The basis of Worms remains unchanged, whereby a small group of annelids take on one another in gladiatorial combat until one side is utterly destroyed. Worms take it in turns to take pot-shots at each other with both sides granted access to a wide range of imaginative weaponry. From the basic bazooka and shotgun through to the fantastical and overly destructive holy hand grenade or the shambling and racial stereotypical Scouser bomb, each item has their place in the theatre of war.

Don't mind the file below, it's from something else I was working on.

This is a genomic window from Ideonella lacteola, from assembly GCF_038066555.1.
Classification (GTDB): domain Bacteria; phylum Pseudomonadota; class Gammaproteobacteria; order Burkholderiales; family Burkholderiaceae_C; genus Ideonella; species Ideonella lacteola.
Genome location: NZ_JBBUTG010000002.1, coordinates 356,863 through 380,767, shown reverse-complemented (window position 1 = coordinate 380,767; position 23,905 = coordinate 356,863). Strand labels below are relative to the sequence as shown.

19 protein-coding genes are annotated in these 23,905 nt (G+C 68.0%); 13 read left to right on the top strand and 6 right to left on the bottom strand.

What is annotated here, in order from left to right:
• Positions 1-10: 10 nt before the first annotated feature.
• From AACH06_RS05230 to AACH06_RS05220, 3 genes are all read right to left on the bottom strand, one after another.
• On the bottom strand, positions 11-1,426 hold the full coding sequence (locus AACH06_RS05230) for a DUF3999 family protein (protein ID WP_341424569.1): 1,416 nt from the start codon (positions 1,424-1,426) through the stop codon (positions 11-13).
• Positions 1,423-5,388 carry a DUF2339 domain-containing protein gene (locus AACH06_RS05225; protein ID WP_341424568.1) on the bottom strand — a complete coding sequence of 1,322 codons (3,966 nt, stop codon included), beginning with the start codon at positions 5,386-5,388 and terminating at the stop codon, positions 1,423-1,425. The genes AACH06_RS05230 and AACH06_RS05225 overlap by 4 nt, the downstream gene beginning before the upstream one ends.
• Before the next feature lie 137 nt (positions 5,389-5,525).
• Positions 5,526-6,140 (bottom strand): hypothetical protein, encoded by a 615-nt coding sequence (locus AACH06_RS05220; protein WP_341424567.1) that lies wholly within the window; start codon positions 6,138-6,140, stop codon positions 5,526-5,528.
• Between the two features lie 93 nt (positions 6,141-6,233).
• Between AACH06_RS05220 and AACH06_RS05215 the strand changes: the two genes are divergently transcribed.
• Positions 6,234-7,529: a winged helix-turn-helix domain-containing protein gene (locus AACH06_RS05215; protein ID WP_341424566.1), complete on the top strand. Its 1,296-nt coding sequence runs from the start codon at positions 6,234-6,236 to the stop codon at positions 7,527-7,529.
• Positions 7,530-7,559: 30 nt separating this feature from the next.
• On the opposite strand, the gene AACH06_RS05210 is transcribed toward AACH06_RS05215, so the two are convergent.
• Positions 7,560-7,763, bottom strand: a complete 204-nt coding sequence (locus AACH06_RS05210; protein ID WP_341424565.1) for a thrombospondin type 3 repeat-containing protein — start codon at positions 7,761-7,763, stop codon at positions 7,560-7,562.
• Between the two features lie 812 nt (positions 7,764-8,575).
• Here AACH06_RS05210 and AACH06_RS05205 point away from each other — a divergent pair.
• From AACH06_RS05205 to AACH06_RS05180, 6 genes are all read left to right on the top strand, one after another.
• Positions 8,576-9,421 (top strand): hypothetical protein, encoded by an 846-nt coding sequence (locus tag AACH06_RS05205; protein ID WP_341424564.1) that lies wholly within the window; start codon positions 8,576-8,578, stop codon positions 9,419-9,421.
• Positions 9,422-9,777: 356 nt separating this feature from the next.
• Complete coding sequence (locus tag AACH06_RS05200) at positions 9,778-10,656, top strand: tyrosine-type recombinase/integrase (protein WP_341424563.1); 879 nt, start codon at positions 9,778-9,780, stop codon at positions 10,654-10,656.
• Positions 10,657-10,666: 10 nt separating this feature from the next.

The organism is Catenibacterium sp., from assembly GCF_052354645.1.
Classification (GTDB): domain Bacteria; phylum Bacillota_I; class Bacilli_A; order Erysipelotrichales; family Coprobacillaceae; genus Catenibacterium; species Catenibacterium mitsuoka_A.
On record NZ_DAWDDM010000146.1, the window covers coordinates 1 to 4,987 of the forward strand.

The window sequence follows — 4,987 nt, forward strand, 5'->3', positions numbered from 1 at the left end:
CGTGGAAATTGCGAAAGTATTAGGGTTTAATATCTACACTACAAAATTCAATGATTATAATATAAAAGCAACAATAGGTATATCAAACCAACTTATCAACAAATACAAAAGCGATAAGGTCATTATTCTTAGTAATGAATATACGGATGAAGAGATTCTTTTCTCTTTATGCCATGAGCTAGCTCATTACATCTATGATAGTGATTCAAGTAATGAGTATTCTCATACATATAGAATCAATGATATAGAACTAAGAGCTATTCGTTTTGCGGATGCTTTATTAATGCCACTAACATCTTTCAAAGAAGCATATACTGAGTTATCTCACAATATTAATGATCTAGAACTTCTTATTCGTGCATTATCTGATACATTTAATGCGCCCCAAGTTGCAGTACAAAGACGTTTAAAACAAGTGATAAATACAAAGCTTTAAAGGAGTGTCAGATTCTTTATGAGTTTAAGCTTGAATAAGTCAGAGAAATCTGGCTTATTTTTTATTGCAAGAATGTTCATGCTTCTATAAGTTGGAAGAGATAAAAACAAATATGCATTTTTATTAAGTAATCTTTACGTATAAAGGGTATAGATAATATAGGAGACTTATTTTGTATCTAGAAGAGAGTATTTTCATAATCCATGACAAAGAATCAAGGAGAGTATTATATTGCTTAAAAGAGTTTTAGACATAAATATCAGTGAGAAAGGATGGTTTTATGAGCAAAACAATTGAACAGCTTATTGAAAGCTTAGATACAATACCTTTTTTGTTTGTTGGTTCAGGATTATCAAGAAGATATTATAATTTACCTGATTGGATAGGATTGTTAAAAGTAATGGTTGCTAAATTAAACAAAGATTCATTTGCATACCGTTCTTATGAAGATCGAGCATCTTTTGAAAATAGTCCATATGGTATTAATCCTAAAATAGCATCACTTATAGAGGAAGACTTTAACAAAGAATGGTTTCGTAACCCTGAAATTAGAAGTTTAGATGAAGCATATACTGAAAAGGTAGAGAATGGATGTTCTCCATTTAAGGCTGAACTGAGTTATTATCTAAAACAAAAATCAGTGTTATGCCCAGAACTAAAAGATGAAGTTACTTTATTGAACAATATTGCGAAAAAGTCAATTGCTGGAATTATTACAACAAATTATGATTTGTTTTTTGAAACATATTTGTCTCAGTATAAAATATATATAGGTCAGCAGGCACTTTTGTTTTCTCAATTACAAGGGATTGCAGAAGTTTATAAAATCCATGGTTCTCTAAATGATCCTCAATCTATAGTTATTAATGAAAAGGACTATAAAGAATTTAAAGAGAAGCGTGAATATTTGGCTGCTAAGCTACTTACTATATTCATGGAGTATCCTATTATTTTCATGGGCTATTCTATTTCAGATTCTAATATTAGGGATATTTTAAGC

This isn’t dodgeball though, with teams lined up on opposite sides of a blank hall. Battle takes place across all of time and space, with medieval courts, Arabian palaces, wild west canyons, and comparatively mundane dockyards all providing the necessary interest to make shooting matches more than just a straight fight. Worms will scurry – as best they can given their lack of legs – in between cacti before firing off a missile, or seek refuge underneath a model horse, hoping the incoming air strike will pound their steed and not their head. The environments have always played their part in Worms, using it to gain both defensive and offensive advantages are the cornerstone of success. Although your cover or vantage point can never be guaranteed, as a meaty detonation – be it trip-mine or missile – can see it blown away and you left exposed. After drawn out rounds of shelling whole sections of a map can be left in disarray, with the floor lowered, vast portions of buildings removed and very little cover left at all.